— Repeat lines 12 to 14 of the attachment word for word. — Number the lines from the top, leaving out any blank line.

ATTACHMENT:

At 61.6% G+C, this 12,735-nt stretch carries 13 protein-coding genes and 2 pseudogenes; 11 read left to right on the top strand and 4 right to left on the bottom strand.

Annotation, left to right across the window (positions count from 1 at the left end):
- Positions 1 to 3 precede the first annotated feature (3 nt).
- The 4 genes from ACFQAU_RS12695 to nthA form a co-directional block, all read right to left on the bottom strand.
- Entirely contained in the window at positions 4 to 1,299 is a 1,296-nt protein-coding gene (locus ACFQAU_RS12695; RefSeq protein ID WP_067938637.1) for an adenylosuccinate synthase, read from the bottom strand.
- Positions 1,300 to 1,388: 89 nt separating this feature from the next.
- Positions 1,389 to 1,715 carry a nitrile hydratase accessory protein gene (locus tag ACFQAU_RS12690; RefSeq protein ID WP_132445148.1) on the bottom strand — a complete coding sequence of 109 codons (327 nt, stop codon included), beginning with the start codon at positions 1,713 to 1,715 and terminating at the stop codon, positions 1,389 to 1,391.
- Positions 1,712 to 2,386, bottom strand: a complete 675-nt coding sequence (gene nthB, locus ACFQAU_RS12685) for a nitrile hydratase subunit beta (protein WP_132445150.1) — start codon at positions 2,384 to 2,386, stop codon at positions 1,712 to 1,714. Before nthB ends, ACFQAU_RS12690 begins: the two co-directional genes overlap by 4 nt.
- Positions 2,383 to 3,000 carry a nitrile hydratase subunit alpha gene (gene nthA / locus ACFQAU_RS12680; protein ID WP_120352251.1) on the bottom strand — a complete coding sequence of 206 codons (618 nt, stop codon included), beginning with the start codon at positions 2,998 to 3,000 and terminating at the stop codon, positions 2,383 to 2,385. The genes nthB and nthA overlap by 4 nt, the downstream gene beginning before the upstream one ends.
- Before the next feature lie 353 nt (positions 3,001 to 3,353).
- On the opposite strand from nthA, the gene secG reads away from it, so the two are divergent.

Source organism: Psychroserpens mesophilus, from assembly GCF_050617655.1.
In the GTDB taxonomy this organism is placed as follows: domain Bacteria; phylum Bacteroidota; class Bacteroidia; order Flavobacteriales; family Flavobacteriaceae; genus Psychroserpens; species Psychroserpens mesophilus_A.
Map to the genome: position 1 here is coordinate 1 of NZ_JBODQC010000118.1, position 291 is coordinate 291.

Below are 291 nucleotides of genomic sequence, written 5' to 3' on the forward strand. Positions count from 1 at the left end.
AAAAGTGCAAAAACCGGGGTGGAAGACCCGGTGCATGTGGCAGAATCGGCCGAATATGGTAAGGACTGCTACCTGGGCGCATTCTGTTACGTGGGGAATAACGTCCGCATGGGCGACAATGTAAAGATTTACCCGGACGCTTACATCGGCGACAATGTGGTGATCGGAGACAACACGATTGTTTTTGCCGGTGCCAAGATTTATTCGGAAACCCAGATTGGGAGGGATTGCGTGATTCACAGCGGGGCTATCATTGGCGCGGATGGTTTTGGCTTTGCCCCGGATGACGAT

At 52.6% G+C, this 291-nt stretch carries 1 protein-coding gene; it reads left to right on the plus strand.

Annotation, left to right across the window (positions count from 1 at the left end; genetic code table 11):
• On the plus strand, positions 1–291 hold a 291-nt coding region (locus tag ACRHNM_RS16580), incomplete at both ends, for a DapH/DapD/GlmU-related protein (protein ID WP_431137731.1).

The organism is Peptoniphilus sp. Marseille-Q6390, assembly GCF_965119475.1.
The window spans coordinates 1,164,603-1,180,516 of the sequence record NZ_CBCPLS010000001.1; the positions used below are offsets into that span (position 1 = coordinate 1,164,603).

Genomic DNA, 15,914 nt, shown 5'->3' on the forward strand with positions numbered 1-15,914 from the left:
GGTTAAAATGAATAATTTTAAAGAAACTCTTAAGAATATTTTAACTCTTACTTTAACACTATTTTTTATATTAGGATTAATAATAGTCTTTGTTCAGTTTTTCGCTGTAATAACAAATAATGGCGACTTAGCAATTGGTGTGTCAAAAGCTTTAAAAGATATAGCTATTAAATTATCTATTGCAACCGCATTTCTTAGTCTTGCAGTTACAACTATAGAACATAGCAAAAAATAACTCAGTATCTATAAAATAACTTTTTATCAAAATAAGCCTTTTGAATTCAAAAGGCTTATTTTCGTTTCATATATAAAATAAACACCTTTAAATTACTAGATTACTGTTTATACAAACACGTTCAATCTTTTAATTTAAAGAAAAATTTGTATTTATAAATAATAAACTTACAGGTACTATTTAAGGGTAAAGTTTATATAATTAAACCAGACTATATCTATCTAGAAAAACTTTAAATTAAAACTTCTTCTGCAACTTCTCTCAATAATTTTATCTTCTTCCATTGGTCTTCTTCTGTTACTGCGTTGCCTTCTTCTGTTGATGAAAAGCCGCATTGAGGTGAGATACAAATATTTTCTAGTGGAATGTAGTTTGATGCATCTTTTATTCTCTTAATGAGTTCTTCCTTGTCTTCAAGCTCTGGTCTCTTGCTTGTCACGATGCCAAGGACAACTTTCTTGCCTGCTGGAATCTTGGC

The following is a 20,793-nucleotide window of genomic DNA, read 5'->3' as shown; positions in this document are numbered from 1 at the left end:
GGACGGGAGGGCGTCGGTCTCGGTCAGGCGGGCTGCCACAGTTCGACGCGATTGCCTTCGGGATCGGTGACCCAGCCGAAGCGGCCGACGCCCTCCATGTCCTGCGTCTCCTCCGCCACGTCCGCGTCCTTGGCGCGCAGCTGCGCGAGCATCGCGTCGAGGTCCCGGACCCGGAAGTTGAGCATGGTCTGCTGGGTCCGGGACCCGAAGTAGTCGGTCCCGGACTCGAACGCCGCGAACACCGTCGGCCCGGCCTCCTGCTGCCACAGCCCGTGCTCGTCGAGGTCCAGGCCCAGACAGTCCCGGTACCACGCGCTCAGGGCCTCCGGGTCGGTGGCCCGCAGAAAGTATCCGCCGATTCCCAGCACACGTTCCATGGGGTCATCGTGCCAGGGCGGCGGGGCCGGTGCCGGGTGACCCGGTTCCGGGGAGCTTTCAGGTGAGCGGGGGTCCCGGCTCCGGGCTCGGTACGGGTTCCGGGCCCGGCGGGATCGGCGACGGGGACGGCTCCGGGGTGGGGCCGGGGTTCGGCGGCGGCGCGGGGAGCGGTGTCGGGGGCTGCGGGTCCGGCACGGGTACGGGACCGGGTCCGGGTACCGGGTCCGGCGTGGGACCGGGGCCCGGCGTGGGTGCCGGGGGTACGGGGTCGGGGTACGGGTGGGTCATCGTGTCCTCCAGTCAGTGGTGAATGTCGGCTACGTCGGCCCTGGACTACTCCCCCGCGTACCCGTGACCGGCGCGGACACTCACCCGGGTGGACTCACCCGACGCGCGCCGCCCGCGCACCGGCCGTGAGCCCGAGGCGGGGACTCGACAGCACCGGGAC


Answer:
Source organism: Psychroserpens mesophilus, from assembly GCF_050617655.1.
In the GTDB taxonomy this organism is placed as follows: domain Bacteria; phylum Bacteroidota; class Bacteroidia; order Flavobacteriales; family Flavobacteriaceae; genus Psychroserpens; species Psychroserpens mesophilus_A.
Map to the genome: position 1 here is coordinate 1 of NZ_JBODQC010000118.1, position 291 is coordinate 291.